The following report from Nepal, written April 29, comes from Sarah and Josh Weinstein, members of Young Israel of Toco Hills who are living in that earthquake-shattered nation in the Himalayas.
This past Shabbat morning, April 25, Parshiyot Tazria-Metzorah, at 11:56 a.m., Josh was at the Kathmandu Chabad House during Torah reading when the room began to transform. Screams and intense pounding were heard from every direction as the floor was now to his side, and our orientation and understanding of the world were violently challenged.
Those in the shul darted in panic and in a drunken fashion toward the exit and congregated outside in the open space. Children were crying, and all were fearful from the uncertainty of not knowing what would happen next. Sarah was with a colleague a mile from Chabad, and when the nearly minute-long shaking calmed, she observed a man with profuse head bleeding being carried to a hospital with much of his skull exposed. Immediately she ran to Chabad, where we embraced, breathing with relief to see the other unharmed.
Hundreds of Israelis began to funnel into Beit Chabad from throughout the city, some injured as they fled their hostels. The earthquakes and aftershocks continued with less but varied intensity for two days in Kathmandu, and the ground was rumbling with tremors for hours during the night. Wednesday a man was found buried under rubble since Saturday and drinking his own urine, and friends of ours remain missing.
For us, we have been blessed with community and many places to seek shelter. We have spent the last three nights at the U.S. Embassy, where there is ample water and food. Unlike millions of Nepalis who have little to no feeling of safety or comfort at this time, we have places to which we can return if we need to recharge or if the situation deteriorates and the aftershocks continue as predicted. We have experienced Jewish unity as both Chabad and the Israeli Embassy are supplying needed resources, safety and community to Jews traveling and living in Nepal. The Israel Defense Forces, Magen David Adom, Joint Distribution Committee and Federation (to name just a few) are providing support and relief as the tremendous effects of this disaster begin to unfold.
When assessing where to give, there are many worthy recipients. Much international aid has been mobilized, and dozens of organizations are providing support and needed resources. We are encouraging individuals to donate to organizations providing water education and treatment supplies to rural villages in hard-to-access locations. As is the reality in the aftermath of natural disasters, especially in countries with little to no sanitation education, water-borne diseases are likely to plague Nepal in the coming weeks and months.
We spoke with USAID search-and-rescue teams that bluntly acknowledged they are unequipped and unsure from where assistance will come for village and mountain communities. Similarly, a meeting with a representative from the U.N. World Food Program further emphasized that the world is sending ample responders and relief supplies, but the mountainous terrain and the blocked and destroyed roads from poor infrastructure and landslides have made dispatching supplies to many remote areas impossible. It is clear that without a dramatic increase in helicopter airlift capabilities, millions of people in remote area in need of medical attention, food, clean water and shelter are not going to see relief for days. The clock is ticking, and there is a dire need for remote communities to receive supplies, medical attention and immediate access to clean drinking water.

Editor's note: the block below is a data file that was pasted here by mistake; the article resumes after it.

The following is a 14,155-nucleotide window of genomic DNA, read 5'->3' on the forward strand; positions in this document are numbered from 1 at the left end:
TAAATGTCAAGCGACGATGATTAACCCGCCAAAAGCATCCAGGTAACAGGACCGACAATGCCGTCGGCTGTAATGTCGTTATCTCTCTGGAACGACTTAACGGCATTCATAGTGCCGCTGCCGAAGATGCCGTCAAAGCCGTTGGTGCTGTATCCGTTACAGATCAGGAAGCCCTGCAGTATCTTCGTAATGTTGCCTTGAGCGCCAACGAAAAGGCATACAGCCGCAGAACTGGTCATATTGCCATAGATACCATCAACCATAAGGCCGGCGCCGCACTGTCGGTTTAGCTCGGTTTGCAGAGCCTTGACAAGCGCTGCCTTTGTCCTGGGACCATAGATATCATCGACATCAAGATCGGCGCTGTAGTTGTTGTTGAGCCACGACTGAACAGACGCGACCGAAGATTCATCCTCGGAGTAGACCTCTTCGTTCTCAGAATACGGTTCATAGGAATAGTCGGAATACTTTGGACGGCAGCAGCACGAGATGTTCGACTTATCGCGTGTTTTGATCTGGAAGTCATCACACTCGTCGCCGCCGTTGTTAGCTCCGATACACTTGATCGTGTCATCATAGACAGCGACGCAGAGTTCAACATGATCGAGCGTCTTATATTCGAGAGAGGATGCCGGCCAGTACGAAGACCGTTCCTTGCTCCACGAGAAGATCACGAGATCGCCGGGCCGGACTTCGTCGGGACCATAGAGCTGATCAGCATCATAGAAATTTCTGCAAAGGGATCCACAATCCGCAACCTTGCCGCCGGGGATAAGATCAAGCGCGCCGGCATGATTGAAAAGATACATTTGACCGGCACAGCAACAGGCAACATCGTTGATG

Sarah is coordinating the delivery of water treatment and medical supplies to these outlying communities through Nepal’s Centre for Environmental Action and Development as one part of a crowd-funding campaign. She established a partnership with the INGO Kopernik in this effort and has confirmed an army helicopter for a May 8 delivery to village communities. To learn more about this cause she is leading and to ensure they can make as many deliveries as possible, please contact Sarah at firstname.lastname@example.org. One more urgent action is for each of us to contact our congressional leadership today to stress the need for an immediate increase in the number of helicopters deployed in Nepal. You also can reach out to the organizations you are supporting to ensure they are addressing this major hurdle to providing significant relief; there is no time to delay. The supplies are here and waiting, but the many dozens of helicopters needed to deliver them have not arrived.
The coming together of Klal Yisrael in the wake of humanitarian crises is not new, but the urgency is as strong as ever. As we mourn the death of Rabbi Akiva’s students from disease attributed to improper speech and lack of unity, we can come together and prevent the outbreak of disease in Nepal with love, holding dear our timeless Torah values. Foremost is our collective responsibility of pikuah nefesh. Simultaneously, we must heed our spiritual calling to tap into the most powerful forms of love that our tradition demands and that move us to meaningful action: V’ahavta l’reacha kmocha, v’ahavta et hager, and v’ahavta et Hashem.
If you have family or friends who are missing and feared to be in an unsafe location, please coordinate with your local officials to rally political support for a direct and immediate search and rescue. This information was provided to us by the USAID search-and-rescue team that is on site but is untrained and unequipped for mountain and rural rescues.
Thanks for your concern and support. Please send our love to the entire YITH/Atlanta community.